The management of Merck Ltd. does not believe in the tortoise and the hare fable and to hell with the mythical race anyway. Slow and steady is the unwritten policy however. The business is in any case making money overall, and who gives a damn for market share too. A 51.8 % subsidiary of the German parent Merck KGaA, the company believes in treading with acute caution, in spite of being a player in the country's economy for over 44 years now. It also makes do with minimal addition to gross block to crank out the turnover. In 2001 the company posted a turnover of Rs 3.4 bn on a gross block of Rs 1.3 bn. Nine years down the line in 2010, the gross turnover has grown to Rs 5.1 bn on a marginal increase in gross block to Rs 1.5 bn. In other words the asset to turnover ratio had risen from 2.7 times to 3.3 times. The fact of the matter is also that the accumulated depreciation as a percentage of gross block was as high as 68% in end 2010. (But this anomaly was also accentuated due to a sudden and one time exceptional charge of Rs 143 m that it debited to depreciation account in 2010, due to the impairment of certain fixed assets).The freehold land is valued at a minimal Rs 5 m and it suffers no depreciation. On the contrary the market value of this land today will be in the countless multiples to the face value.
That the company makes do with a depreciated gross block to make life sustaining medicines, and chemicals is in itself a very interesting revelation. Pharma companies one presumes require both a squeaky clean operating and automated environment to function in, to start with. The company has two operating divisions - pharma and chemicals. The former brings in 71% of the big bucks while the latter chips in with another 29%. Both the divisions however account for similar segmental margins of 14.3% on their respective sales.
Pre-tax profits nudging up
On paper the company recorded an almost similar pre-tax profit of Rs 957 m (Rs 965 m) in 2010. But if one adds back the exceptional depreciation charge of Rs 143 m, then the difference in the margins becomes very distinct. The pre-tax profit rose 14% to Rs 1.1 bn (Rs 965 m). The interesting factor in its pre-tax profit generation is the contribution of other income. Such other income (which includes sales related other income) toted up to Rs 434 m (Rs 432 m). The contribution of other income to pre-tax profit in 2010 was a hefty 39% (45%). As the 10 year financial highlights shows, other income is a steady and dependable feature in the company's income schedule in the last five years. The big money spinners in the other income schedule are essentially threefold: interest on deposits, income from other services rendered, and service tax credit. The company also resorts to buying and selling debt securities on a very large scale, but does not seem to make much out of it at the end of the day. On a humungous purchase/ sale transaction during the year aggregating to over Rs 19 bn, the company appears to have eked out a profit of only Rs 1.1 m! But, it definitely gives sustainable employment to its staff!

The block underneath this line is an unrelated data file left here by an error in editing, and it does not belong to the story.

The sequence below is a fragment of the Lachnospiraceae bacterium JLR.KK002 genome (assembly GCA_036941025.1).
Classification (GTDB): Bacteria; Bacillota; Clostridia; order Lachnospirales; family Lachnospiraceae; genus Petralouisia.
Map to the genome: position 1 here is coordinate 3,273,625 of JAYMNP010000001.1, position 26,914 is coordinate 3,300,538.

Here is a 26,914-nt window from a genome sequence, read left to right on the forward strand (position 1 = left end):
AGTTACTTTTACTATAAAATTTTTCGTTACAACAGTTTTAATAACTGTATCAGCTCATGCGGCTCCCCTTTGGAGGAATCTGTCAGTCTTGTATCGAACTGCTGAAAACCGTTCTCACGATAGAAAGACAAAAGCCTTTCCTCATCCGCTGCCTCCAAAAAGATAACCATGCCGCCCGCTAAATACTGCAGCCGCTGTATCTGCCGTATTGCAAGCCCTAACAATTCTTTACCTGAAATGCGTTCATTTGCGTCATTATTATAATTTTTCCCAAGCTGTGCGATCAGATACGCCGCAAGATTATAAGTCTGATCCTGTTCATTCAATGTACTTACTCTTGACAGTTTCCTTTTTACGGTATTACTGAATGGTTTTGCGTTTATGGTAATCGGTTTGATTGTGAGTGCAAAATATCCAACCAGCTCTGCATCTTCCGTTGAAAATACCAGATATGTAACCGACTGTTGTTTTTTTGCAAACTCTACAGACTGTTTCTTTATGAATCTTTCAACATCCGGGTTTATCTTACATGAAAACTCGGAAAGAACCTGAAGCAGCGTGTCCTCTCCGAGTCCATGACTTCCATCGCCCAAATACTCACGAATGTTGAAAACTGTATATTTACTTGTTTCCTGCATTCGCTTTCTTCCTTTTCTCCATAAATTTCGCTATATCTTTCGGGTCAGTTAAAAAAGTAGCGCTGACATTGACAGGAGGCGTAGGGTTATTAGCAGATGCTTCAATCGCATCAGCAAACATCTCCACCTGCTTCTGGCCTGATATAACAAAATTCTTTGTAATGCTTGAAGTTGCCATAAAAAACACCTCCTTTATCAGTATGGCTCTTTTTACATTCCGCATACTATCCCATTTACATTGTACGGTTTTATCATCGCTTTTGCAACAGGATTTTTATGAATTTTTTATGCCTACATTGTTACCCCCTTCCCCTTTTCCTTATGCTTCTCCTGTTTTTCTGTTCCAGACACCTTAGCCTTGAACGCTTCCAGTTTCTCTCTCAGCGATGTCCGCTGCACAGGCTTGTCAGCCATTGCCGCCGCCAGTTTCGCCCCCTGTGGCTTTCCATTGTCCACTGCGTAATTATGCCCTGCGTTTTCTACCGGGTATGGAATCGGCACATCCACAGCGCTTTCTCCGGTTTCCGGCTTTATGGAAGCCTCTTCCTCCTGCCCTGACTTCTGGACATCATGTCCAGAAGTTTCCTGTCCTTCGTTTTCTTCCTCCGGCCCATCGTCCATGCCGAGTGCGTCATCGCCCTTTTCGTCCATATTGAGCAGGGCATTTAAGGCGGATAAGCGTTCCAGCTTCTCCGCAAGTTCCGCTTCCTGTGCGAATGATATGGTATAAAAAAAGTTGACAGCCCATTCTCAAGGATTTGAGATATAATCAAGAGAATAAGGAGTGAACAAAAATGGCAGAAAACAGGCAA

A bagful of excess cash
The company's bigger problem is its embarrassment of cash riches. It had a bagful of excess cash of Rs 3.2 bn in end 2009, and no avenues to spend it productively. (It seems to have totally missed the bus in the frenetic mergers and acquisitions scene in the pharma industry space). Annual spending on gross block adds up to a mere Rs 100 m and is well taken care of by the cash generated from operations in any case. Its efforts to buy back shares from the open market were a dismal failure, and that is when the directors cottoned on to refunding a part of the excess cash to the shareholders. So in 2010 the board declared a more than sumptuous interim dividend of Rs 95 per share which led to a dividend outflow of Rs 1.6 bn excluding the tax on interim dividend of Rs 262 m. (The parent not only pocketed its share of the dividend but also made do with royalty payment of close to Rs 100 m). But cash and bank balances at end 2010 was still at a very healthy Rs 1.4 bn. With the directors having decided to err on the side of caution, the company invests just the bare minimum in debt securities. This sure as hell appears to be one nutty way to run a company- and a health care company at that.